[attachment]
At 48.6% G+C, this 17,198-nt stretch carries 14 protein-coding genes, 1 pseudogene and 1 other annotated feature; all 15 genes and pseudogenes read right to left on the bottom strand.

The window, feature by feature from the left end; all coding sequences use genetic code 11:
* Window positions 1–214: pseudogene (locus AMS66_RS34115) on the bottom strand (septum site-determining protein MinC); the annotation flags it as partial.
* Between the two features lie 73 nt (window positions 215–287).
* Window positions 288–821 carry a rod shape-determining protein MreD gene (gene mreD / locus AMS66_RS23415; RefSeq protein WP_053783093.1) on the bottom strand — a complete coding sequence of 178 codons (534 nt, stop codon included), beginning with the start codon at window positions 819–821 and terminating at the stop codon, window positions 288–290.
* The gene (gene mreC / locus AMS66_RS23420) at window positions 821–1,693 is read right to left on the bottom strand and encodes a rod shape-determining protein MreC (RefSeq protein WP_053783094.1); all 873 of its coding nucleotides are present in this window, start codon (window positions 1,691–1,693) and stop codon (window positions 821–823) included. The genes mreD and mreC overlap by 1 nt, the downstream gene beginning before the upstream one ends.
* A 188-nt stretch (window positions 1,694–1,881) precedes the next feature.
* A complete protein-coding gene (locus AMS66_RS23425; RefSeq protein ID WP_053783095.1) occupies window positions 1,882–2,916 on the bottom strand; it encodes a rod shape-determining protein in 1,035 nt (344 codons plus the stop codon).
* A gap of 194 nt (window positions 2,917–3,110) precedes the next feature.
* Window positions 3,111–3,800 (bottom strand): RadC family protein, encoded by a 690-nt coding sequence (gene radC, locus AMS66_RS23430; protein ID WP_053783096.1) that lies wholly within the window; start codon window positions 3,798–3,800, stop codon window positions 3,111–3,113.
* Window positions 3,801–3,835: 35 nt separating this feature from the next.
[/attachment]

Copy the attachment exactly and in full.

At 48.6% G+C, this 17,198-nt stretch carries 14 protein-coding genes, 1 pseudogene and 1 other annotated feature; all 15 genes and pseudogenes read right to left on the bottom strand.

The window, feature by feature from the left end; all coding sequences use genetic code 11:
* Window positions 1–214: pseudogene (locus AMS66_RS34115) on the bottom strand (septum site-determining protein MinC); the annotation flags it as partial.
* Between the two features lie 73 nt (window positions 215–287).
* Window positions 288–821 carry a rod shape-determining protein MreD gene (gene mreD / locus AMS66_RS23415; RefSeq protein WP_053783093.1) on the bottom strand — a complete coding sequence of 178 codons (534 nt, stop codon included), beginning with the start codon at window positions 819–821 and terminating at the stop codon, window positions 288–290.
* The gene (gene mreC / locus AMS66_RS23420) at window positions 821–1,693 is read right to left on the bottom strand and encodes a rod shape-determining protein MreC (RefSeq protein WP_053783094.1); all 873 of its coding nucleotides are present in this window, start codon (window positions 1,691–1,693) and stop codon (window positions 821–823) included. The genes mreD and mreC overlap by 1 nt, the downstream gene beginning before the upstream one ends.
* A 188-nt stretch (window positions 1,694–1,881) precedes the next feature.
* A complete protein-coding gene (locus AMS66_RS23425; RefSeq protein ID WP_053783095.1) occupies window positions 1,882–2,916 on the bottom strand; it encodes a rod shape-determining protein in 1,035 nt (344 codons plus the stop codon).
* A gap of 194 nt (window positions 2,917–3,110) precedes the next feature.
* Window positions 3,111–3,800 (bottom strand): RadC family protein, encoded by a 690-nt coding sequence (gene radC, locus AMS66_RS23430; protein ID WP_053783096.1) that lies wholly within the window; start codon window positions 3,798–3,800, stop codon window positions 3,111–3,113.
* Window positions 3,801–3,835: 35 nt separating this feature from the next.